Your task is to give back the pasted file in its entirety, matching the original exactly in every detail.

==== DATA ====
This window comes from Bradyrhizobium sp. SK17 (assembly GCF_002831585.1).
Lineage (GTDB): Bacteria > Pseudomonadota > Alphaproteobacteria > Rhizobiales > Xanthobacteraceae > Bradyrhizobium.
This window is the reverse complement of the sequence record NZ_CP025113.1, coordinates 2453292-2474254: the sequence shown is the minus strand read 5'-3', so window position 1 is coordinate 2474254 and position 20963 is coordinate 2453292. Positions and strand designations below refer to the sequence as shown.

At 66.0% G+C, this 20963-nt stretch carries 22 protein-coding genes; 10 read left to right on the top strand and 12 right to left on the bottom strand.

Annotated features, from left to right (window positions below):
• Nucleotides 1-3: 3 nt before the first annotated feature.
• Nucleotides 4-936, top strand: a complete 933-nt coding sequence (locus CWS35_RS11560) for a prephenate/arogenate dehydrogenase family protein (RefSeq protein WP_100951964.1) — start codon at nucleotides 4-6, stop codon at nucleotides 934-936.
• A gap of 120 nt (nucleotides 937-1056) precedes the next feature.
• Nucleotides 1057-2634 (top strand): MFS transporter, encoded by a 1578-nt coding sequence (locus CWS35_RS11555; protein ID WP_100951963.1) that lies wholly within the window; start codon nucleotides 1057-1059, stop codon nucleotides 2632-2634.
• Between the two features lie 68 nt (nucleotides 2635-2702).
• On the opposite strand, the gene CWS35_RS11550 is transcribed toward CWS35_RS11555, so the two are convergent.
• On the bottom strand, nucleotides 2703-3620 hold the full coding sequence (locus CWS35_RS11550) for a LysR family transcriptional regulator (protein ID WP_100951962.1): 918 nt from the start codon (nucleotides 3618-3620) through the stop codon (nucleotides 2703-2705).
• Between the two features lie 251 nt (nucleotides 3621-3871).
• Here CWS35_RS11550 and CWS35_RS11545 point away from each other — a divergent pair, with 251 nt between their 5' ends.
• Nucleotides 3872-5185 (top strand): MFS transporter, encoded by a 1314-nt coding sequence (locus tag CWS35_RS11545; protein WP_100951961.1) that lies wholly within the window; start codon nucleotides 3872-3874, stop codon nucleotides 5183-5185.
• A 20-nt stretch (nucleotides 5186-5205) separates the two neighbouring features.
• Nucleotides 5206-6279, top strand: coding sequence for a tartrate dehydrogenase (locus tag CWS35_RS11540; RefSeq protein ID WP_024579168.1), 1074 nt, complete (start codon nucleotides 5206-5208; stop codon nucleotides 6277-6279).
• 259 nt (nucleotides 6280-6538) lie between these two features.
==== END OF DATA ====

This window comes from Bradyrhizobium sp. SK17 (assembly GCF_002831585.1).
Lineage (GTDB): Bacteria > Pseudomonadota > Alphaproteobacteria > Rhizobiales > Xanthobacteraceae > Bradyrhizobium.
This window is the reverse complement of the sequence record NZ_CP025113.1, coordinates 2453292-2474254: the sequence shown is the minus strand read 5'-3', so window position 1 is coordinate 2474254 and position 20963 is coordinate 2453292. Positions and strand designations below refer to the sequence as shown.

At 66.0% G+C, this 20963-nt stretch carries 22 protein-coding genes; 10 read left to right on the top strand and 12 right to left on the bottom strand.

Annotated features, from left to right (window positions below):
• Nucleotides 1-3: 3 nt before the first annotated feature.
• Nucleotides 4-936, top strand: a complete 933-nt coding sequence (locus CWS35_RS11560) for a prephenate/arogenate dehydrogenase family protein (RefSeq protein WP_100951964.1) — start codon at nucleotides 4-6, stop codon at nucleotides 934-936.
• A gap of 120 nt (nucleotides 937-1056) precedes the next feature.
• Nucleotides 1057-2634 (top strand): MFS transporter, encoded by a 1578-nt coding sequence (locus CWS35_RS11555; protein ID WP_100951963.1) that lies wholly within the window; start codon nucleotides 1057-1059, stop codon nucleotides 2632-2634.
• Between the two features lie 68 nt (nucleotides 2635-2702).
• On the opposite strand, the gene CWS35_RS11550 is transcribed toward CWS35_RS11555, so the two are convergent.
• On the bottom strand, nucleotides 2703-3620 hold the full coding sequence (locus CWS35_RS11550) for a LysR family transcriptional regulator (protein ID WP_100951962.1): 918 nt from the start codon (nucleotides 3618-3620) through the stop codon (nucleotides 2703-2705).
• Between the two features lie 251 nt (nucleotides 3621-3871).
• Here CWS35_RS11550 and CWS35_RS11545 point away from each other — a divergent pair, with 251 nt between their 5' ends.
• Nucleotides 3872-5185 (top strand): MFS transporter, encoded by a 1314-nt coding sequence (locus tag CWS35_RS11545; protein WP_100951961.1) that lies wholly within the window; start codon nucleotides 3872-3874, stop codon nucleotides 5183-5185.
• A 20-nt stretch (nucleotides 5186-5205) separates the two neighbouring features.
• Nucleotides 5206-6279, top strand: coding sequence for a tartrate dehydrogenase (locus tag CWS35_RS11540; RefSeq protein ID WP_024579168.1), 1074 nt, complete (start codon nucleotides 5206-5208; stop codon nucleotides 6277-6279).
• 259 nt (nucleotides 6280-6538) lie between these two features.